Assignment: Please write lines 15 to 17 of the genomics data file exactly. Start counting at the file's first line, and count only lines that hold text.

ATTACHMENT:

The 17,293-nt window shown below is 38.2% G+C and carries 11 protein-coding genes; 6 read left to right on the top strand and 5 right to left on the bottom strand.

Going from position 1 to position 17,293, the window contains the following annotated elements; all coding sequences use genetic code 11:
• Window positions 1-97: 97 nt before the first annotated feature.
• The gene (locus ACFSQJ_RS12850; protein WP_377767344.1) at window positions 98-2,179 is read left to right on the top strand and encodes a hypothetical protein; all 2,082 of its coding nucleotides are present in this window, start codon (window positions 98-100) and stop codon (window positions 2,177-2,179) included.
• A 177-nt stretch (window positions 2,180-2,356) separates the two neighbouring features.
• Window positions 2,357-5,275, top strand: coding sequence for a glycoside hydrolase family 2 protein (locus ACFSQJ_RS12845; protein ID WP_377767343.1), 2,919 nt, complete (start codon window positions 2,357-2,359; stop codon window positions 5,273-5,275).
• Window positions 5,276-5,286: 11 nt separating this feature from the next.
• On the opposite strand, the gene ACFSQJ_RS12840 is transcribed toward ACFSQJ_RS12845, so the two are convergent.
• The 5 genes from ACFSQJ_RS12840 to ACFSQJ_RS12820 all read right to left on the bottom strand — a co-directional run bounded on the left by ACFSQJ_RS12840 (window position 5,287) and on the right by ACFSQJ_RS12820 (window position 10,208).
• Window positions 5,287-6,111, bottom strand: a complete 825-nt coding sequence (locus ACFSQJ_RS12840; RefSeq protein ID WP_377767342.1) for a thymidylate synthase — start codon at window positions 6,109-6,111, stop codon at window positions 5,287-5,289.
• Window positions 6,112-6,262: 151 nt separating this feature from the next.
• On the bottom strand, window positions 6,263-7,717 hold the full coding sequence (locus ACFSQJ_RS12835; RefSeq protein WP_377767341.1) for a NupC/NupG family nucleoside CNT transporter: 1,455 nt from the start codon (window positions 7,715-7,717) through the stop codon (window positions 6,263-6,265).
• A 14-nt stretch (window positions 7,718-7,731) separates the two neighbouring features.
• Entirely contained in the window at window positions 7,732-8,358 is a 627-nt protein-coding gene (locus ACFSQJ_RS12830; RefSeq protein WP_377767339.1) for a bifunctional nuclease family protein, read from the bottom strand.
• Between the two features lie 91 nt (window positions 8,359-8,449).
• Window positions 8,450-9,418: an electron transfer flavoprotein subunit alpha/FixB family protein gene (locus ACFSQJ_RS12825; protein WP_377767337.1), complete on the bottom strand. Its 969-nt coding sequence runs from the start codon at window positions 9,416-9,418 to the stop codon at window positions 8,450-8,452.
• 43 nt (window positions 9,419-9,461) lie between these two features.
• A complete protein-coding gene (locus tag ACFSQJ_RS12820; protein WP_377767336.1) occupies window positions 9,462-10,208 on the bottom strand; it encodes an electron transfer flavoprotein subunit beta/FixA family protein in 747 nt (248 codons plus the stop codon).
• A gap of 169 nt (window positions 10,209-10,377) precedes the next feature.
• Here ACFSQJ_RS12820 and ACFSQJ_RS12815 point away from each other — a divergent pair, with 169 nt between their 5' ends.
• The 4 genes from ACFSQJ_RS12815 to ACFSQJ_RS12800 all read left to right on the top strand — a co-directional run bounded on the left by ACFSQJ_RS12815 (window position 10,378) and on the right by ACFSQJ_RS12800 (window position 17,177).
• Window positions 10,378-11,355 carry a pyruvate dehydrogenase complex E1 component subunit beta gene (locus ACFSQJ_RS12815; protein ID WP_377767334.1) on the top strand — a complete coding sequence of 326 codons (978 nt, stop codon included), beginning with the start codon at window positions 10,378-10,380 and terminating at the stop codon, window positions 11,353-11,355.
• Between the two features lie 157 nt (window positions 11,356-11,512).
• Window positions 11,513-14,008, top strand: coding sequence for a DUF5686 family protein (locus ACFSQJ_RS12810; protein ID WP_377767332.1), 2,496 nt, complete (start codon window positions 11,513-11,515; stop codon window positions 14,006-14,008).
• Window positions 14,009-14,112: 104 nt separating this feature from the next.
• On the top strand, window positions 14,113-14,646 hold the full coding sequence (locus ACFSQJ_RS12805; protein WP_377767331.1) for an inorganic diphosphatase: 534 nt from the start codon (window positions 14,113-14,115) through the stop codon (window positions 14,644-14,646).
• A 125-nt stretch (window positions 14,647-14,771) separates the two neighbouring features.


• Between the two features lie 91 nt (window positions 8,359-8,449).
• Window positions 8,450-9,418: an electron transfer flavoprotein subunit alpha/FixB family protein gene (locus ACFSQJ_RS12825; protein WP_377767337.1), complete on the bottom strand. Its 969-nt coding sequence runs from the start codon at window positions 9,416-9,418 to the stop codon at window positions 8,450-8,452.
• 43 nt (window positions 9,419-9,461) lie between these two features.